Wednesday, January 6, 2010


The image shows a cyst, trophozoite, and flagellate. This organism is found in warm bodies of water like hot springs and man-made lakes and ponds; it is not seen in seawater. The typical presentation is a previously healthy child or adult with freshwater exposure in the last 2 weeks who presents with acute onset of headache, fever, neck stiffness, nausea, and vomiting. Uniquely, sense of smell and taste are affected. Antibiotics do not help, and patients then develop seizures, ataxia, cranial nerve palsies, confusion, and coma. This disease is fatal in 95% of cases within 4-6 days due to brain herniation.

Challenge: What's the pathogen?

Image is in the public domain.


Suheil said...

Naegleria Fowleri?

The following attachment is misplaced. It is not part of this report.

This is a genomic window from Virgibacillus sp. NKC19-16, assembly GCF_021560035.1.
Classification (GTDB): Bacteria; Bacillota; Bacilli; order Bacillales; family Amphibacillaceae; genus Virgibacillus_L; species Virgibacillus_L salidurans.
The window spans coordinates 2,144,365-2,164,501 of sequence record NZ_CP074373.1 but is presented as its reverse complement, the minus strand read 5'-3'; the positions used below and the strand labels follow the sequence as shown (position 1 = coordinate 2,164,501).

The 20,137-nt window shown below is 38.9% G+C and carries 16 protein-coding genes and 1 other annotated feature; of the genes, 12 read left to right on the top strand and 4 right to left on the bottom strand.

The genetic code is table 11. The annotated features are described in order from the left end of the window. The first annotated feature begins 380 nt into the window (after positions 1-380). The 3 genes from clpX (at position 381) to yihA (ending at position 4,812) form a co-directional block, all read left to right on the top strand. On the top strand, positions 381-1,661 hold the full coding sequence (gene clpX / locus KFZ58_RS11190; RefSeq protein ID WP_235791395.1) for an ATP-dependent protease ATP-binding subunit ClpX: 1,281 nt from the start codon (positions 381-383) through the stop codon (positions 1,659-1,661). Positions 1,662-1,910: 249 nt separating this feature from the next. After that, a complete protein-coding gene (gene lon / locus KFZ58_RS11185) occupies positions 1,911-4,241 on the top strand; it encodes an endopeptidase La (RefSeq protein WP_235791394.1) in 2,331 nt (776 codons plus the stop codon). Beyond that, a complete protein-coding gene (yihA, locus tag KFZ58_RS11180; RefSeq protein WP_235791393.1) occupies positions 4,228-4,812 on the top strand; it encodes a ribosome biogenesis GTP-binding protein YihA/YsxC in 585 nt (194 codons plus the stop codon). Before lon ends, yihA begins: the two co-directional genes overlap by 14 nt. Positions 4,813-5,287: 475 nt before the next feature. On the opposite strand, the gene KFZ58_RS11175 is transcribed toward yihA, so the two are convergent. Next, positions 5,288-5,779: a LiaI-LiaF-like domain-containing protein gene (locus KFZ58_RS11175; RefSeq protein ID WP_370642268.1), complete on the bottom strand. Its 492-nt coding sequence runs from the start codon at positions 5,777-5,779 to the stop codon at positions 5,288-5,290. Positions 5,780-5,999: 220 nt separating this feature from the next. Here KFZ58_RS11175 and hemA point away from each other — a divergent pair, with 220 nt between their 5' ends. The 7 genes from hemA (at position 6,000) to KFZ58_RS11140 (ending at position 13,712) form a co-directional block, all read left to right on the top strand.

tree said...

The brain-eating amoeba: Naegleria fowleri!

Elden said...

Naegleria fowleri?

did the pateint have amoebic meningoencephalitis?

Craig Chen said...

yep! scary

Naegleria fowlerii is a free-living amoeba which causes an acute fulminant primary amebic meningoencephalitis. It accesses the CNS via the olfactory epithelium, traversing the cribriform plate to the brain. Labs show PMNs; CSF resembles bacterial meningitis; imaging shows cerebral edema, leptomeningeal enhancement, hemorrhage, and necrosis. Treatment is amphotericin B and rifampin.

Sources: UpToDate; Wikipedia.